New Work for Dave Miller for Sheriff
I don’t usually do political work, but in 2018 I was contacted by Dave Miller, Chief of Police in Canton, SD. He told me he was running as an Independent candidate for sheriff in Lincoln County because he didn’t believe Sheriff should be a political job. I agreed. So I decided to help him out with a small identity package that included logo, original photography, social profile images, and social posts.
Client: Dave Miller for Sheriff
Design & Art Direction: Andrew Brynjulson
Photographer: Walter Portz
I love a good under-dog story and beings that he was running as an Independent in a hardcore Republican state, in a mostly rural county, against a powerful Republican party, AND wasn’t taking political contributions, this definitely qualified.
To start, we studied the visual aesthetic of the other candidates and unsurprisingly saw red, sheriff stars, and a variety of typographic choices.
His competitors went up against each other in the Republican primary, with one emerging the winner. In this case, the winner was Steve Swenson.
We decided to avoid the politically charged red or blue color palettes, opting instead for more sophisticated palette derived from his time in the Navy.
For a mark, we looked for some sort of holding shape for his name that was unique, recognizable from a distance, and of course worked well in a yard sign.
We ultimately chose to go with a shield shape, inspired by his position as Chief of Police in Canton. His job as Chief made him a recognizable figure in the county and a badge or shield shape was a way to capitalize on that.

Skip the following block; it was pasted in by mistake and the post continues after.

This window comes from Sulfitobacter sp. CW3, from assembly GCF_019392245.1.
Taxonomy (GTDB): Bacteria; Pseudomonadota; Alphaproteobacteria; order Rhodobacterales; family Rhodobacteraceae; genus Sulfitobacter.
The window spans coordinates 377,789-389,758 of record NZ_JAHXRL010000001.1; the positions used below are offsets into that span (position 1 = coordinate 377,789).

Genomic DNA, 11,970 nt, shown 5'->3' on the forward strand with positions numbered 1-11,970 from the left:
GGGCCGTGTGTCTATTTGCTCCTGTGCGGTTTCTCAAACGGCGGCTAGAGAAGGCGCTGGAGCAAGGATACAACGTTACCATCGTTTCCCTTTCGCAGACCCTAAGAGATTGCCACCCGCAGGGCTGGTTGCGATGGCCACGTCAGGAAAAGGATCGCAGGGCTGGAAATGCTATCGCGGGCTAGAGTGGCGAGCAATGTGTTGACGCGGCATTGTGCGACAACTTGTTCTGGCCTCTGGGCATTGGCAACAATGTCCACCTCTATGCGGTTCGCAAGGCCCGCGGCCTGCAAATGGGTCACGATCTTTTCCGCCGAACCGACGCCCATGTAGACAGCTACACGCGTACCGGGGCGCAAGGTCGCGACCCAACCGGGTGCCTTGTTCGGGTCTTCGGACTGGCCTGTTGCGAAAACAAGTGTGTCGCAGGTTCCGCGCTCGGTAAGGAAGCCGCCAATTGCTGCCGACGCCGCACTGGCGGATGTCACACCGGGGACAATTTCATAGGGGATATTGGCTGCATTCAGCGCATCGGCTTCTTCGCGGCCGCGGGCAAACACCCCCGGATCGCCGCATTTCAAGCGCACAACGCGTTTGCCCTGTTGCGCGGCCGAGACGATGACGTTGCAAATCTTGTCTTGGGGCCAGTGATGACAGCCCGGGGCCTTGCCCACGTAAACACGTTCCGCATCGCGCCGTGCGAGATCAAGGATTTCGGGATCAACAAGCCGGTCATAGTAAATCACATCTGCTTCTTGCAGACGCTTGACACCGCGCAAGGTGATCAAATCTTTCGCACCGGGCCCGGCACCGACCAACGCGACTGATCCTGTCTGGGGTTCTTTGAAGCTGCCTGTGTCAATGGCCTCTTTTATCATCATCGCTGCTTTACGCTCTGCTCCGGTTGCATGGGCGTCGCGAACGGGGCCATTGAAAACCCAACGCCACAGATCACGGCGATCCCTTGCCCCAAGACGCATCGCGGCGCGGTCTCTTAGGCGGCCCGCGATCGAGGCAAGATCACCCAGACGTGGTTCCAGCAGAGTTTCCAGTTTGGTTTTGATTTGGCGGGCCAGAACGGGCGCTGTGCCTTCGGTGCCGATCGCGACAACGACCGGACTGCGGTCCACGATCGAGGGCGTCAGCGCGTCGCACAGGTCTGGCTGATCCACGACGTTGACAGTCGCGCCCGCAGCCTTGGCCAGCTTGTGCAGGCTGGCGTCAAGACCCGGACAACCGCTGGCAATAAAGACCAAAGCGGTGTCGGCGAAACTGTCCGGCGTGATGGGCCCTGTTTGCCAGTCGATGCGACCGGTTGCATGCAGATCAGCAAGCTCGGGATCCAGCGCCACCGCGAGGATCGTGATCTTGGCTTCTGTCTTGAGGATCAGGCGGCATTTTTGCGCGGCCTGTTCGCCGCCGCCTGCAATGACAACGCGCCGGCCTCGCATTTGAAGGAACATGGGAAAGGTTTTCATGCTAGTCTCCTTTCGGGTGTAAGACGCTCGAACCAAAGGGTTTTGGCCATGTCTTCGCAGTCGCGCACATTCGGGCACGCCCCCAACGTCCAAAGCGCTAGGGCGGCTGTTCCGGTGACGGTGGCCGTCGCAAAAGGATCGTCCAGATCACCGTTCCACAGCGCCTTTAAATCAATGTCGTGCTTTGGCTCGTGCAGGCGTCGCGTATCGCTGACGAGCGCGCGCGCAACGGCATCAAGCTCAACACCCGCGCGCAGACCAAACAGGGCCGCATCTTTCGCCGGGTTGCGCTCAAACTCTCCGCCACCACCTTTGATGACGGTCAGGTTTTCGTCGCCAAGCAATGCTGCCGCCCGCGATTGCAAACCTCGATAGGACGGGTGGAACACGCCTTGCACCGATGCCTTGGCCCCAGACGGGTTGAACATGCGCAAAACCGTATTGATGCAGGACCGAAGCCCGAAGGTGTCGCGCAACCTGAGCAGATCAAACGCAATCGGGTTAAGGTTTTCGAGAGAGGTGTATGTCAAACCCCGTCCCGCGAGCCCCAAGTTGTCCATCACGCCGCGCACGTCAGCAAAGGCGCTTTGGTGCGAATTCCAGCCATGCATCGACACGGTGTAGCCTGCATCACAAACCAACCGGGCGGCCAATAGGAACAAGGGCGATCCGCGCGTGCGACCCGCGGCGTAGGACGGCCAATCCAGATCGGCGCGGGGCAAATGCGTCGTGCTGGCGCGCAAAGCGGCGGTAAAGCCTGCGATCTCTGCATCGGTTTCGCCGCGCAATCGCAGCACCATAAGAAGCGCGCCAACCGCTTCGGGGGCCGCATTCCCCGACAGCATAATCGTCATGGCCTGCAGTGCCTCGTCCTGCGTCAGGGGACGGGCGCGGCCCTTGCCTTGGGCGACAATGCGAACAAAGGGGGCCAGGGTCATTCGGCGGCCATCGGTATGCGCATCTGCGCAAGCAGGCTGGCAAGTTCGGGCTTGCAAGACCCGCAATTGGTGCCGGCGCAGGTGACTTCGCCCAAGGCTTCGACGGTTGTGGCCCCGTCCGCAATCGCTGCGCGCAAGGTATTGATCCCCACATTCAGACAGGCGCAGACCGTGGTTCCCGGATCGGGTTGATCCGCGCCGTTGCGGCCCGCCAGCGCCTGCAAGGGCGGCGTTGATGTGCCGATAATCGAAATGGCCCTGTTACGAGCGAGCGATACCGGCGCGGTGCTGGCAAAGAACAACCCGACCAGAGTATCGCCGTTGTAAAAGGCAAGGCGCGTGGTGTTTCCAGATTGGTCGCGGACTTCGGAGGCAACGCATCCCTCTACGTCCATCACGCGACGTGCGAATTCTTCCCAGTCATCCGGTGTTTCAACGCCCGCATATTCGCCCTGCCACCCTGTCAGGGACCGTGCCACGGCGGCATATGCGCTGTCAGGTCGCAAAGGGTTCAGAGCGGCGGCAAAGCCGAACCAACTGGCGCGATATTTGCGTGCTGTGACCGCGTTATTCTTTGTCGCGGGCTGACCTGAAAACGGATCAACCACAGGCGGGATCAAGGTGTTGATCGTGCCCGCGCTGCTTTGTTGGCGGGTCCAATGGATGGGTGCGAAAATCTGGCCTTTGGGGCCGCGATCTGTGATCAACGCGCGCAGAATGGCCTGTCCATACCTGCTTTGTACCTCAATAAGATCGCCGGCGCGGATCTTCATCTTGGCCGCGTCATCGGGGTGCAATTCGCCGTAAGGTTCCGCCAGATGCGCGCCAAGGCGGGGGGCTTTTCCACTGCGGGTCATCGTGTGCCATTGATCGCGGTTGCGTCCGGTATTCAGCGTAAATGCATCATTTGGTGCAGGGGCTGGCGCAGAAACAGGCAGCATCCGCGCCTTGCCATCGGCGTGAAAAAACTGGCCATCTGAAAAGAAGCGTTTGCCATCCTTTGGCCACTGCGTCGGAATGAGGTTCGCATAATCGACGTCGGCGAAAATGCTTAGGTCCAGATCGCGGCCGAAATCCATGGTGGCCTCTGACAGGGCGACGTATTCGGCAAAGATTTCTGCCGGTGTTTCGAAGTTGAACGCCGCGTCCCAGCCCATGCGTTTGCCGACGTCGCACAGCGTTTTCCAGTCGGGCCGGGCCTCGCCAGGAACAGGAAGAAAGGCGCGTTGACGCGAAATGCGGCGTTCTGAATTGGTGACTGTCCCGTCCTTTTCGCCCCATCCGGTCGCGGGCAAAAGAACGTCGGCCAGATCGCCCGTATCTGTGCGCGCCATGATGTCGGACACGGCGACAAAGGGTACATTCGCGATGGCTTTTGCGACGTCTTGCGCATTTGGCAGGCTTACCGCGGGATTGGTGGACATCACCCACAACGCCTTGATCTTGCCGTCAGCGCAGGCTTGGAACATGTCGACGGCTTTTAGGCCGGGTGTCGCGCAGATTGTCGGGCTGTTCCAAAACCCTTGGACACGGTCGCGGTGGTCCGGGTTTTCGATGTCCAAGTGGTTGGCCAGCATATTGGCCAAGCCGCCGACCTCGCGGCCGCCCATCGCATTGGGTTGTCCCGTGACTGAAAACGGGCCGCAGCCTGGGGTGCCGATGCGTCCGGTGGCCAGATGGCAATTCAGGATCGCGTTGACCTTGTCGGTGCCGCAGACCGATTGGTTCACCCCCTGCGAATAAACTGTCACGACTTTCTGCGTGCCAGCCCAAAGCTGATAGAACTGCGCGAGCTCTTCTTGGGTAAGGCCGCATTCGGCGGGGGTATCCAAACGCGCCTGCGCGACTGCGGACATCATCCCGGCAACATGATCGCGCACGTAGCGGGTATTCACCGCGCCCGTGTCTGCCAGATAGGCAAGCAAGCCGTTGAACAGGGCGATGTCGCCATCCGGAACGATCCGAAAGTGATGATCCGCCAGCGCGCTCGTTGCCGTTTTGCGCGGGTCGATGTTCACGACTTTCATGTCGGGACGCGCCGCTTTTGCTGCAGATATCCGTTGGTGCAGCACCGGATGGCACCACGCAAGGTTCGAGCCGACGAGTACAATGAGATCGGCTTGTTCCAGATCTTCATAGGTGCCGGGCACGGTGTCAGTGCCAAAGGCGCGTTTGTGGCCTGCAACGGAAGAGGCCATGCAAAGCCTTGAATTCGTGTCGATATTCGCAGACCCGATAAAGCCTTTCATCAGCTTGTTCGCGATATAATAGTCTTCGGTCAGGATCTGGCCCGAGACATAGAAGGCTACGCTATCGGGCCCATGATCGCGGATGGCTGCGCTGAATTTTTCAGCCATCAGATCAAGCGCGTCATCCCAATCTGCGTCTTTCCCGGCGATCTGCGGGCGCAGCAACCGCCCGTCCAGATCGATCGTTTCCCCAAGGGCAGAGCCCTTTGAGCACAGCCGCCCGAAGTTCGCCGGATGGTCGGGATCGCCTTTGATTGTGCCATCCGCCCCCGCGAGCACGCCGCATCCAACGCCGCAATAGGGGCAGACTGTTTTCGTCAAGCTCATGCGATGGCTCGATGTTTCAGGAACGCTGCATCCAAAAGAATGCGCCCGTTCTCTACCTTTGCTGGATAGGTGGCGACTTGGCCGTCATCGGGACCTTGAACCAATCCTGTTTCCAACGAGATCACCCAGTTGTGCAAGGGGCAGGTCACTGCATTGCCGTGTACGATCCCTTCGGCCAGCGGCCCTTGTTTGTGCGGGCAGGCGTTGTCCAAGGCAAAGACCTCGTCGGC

I reached out to my photographer friend, Walter Portz. We’ve worked on projects together in the past where Walter has mastered the art of the dramatic portrait. Walter and I brought Dave into the studio to capture a set of images that felt heroic and tough, but also kind and revered. After all, this was the man who needed to be tough enough to attack drugs and crime, but tender enough to protect our children and schools. Walter knocked it out of the park.
I learned that it takes more than a good candidate with a good identity to win an election. You need to amplify that identity to move the needle.
Chief Miller was the most qualified, most experienced, and most equipped for the job. Unfortunately, as you’re probably aware, those things aren’t enough in politics. The reality was that Dave was not a politician. He didn’t have a party to grease the wheels. He didn’t have a campaign manager. He didn’t accept money. And, of course, he had a day job.
Needless to say we lost. Big time. Like 70/20 big.
In the end, it was a good exercise and I was happy with the work. But it remains a cautionary tale for me: a seed planted won’t grow unless you water it.
~Andrew Brynjulson is a Sioux Falls-based freelance designer and art director specializing in logo, web and brand design. He often writes about art, design, marketing and business. Share your thoughts, @BrenniFresh.